How did Donald Trump outperform his polling numbers so handily with practically no ground operation on Election Day? User activity patterns on Brigade, Sean Parker's civic-engagement app, suggest one possible explanation.

During the primary season, Brigade ran a "peer-to-peer vote recruitment test" to measure how well supporters of each candidate were able to communicate their enthusiasm to others. The startup called that quality "virality" and quantified it with a "viral coefficient." It turned out that support for Trump and Bernie Sanders was approximately three times more 'viral' than support for Hillary Clinton.

As of the week before the general election, that was still very much the case. Trump's coefficient heading into November was 0.37, according to Brigade, and Clinton's was 0.12. That means every 100 users who pledged they would vote for Trump were able to persuade 37 additional users to also pledge for Trump.

When Brigade CEO Matt Mahan first cited the profusion of pro-Trump activity on his app to Inc., he was bringing it up as an indicator of how Trump users engage with social media and how the app grows usership. He wasn't at the time describing the data as a projection of election results.

"It's an open product," he said last week of the platform. "Once it takes off within a given community, it'll grow like crazy in a particular area."

But on Tuesday night, as Trump's win surprised Mahan and wetted the eyes of a largely liberal crowd of San Franciscans at an open-bar election night watch party in the startup's SoMa district warehouse office, reporters started getting in touch with Mahan, apparently to ask what Brigade may have tapped into that polls had overlooked.

Brigade had more than 170,000 users whose voter registration was verified as of last week, plus hundreds of thousands of accounts for non-verified users. Brigade reported as of November 3 that 78 percent of presidential vote pledges on the platform were for Trump. Polls told a different story, putting Hillary Clinton in the lead. Nate Silver's data website FiveThirtyEight gave Clinton a roughly two-thirds chance of winning on November 3, and on Election Day a roughly 71 percent chance of winning the presidency.

After taking a call in a conference room late Tuesday night as partygoers started leaving, Mahan acknowledged Brigade users' pledges may have been more indicative of the election outcome than the startup had imagined.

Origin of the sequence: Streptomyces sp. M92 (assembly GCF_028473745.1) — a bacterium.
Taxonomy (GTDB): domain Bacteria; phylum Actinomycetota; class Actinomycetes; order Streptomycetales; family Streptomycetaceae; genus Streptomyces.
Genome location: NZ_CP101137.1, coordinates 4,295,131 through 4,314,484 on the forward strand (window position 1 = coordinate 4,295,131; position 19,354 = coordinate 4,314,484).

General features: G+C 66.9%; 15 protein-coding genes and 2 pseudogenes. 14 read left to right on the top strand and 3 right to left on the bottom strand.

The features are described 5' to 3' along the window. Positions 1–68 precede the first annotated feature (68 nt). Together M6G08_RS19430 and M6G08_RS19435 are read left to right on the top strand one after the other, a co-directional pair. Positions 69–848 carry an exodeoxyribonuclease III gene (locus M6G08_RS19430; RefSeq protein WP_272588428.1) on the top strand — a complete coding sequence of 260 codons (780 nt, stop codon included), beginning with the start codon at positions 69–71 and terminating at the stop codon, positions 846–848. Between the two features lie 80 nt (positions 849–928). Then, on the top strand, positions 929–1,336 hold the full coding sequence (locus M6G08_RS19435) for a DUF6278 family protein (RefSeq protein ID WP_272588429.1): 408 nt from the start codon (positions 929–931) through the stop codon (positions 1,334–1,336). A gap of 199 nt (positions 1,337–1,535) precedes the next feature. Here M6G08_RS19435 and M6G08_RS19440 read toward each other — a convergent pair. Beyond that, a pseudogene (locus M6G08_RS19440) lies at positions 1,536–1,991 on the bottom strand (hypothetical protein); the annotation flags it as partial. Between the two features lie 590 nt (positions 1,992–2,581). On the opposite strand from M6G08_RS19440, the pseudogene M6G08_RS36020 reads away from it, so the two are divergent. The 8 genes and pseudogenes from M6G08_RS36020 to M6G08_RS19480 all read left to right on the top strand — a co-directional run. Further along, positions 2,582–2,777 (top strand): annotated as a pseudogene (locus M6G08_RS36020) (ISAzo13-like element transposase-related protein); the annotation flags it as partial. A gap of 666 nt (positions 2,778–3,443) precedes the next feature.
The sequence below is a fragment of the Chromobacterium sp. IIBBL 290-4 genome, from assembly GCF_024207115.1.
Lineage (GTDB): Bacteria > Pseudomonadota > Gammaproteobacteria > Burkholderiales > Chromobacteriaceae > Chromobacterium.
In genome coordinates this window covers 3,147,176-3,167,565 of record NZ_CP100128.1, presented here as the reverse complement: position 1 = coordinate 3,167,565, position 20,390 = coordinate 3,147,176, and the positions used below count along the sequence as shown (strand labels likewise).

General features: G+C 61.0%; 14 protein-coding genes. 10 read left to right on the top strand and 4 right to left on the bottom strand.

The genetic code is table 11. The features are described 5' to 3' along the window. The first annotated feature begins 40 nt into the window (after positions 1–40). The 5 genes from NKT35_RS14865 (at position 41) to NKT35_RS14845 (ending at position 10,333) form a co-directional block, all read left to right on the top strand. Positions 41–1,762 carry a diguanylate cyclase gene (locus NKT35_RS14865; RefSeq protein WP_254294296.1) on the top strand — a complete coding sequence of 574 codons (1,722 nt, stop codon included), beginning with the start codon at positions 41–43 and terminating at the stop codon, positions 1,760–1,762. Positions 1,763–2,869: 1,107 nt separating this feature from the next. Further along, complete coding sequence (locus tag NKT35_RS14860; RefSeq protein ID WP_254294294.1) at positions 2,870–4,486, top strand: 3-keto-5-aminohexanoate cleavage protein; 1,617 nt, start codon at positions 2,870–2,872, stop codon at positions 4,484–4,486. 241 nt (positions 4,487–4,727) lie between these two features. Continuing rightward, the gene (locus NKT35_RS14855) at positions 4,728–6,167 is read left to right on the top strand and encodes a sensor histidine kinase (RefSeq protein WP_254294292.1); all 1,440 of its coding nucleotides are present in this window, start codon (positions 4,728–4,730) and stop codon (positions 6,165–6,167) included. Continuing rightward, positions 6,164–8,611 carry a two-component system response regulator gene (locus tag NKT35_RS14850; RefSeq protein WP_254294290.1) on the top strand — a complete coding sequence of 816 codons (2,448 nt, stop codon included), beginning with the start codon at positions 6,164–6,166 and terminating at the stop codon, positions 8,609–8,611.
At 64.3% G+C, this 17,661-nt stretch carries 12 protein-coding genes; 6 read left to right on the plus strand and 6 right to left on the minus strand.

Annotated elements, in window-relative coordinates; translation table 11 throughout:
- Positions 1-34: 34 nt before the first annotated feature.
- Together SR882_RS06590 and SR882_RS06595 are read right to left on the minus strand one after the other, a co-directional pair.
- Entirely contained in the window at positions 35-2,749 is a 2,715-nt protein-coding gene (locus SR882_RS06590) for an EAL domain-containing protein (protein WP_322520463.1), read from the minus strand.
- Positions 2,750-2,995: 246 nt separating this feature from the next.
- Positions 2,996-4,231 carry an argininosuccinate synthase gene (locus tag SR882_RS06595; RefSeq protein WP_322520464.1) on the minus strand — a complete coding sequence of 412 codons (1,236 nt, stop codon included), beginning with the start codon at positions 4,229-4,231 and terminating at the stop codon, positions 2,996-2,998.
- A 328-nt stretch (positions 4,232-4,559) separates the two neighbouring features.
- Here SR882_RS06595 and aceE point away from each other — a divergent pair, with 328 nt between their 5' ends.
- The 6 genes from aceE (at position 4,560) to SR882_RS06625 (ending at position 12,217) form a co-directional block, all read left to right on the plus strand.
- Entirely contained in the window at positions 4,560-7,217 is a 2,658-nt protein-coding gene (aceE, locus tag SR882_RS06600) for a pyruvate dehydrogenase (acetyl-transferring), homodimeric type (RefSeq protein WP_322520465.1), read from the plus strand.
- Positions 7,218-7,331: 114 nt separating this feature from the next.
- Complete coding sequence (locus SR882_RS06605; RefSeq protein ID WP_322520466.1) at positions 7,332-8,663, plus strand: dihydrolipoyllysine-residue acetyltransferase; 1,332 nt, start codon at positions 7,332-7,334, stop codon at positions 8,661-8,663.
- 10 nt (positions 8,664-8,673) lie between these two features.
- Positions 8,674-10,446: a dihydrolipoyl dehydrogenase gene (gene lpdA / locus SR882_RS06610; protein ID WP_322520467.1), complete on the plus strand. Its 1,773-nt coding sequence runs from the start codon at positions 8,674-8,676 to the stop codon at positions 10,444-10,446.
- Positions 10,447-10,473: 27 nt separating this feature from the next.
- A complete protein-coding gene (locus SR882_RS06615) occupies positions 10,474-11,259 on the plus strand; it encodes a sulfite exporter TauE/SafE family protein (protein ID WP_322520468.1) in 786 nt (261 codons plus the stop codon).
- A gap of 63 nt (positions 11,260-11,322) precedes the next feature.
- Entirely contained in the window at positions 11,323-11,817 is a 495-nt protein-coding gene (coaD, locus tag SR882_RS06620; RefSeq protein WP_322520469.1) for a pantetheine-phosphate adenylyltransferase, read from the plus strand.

"But I'm also trying to temper expectations," he said, explaining that if Brigade had made a projection on the basis of its users' pledges, the company would have predicted a landslide victory for Trump. In fact, the election was close and Clinton appears to have won the popular vote.

"Our platform has looked surprisingly skewed to the right," he said. (A September post on liberal blog Daily Kos suggested Brigade was "exploited by the right.") "People have commented on it and asked why it's skewed."

Now it appears Brigade's platform isn't necessarily "skewed" or "exploited." The platform may be reflective of trends in sentiment and behavior. Mahan described the environment on Brigade as indicative of an enthusiasm gap, something he pointed to last week.

Twitter also consistently saw Trump take a greater share of voice among users than Clinton. Roughly two-thirds of conversation on Twitter about the second presidential debate was centered on Trump, according to statistics website Statistica.

In an email, Andrew Noyes, Brigade's director of communications, said that enthusiasm for Trump continued right up through the night of the presidential election, with Trump supporters "disproportionately more active than Clinton supporters on Brigade." In addition to pledging more votes, the users were more likely to append explanations to their pledges and to recruit others to support their chosen candidate.

"Our data team has also uncovered a disproportionately high number of registered Democrats on Brigade who pledged for Trump and a small number of registered Republicans who pledged for Clinton," added Noyes.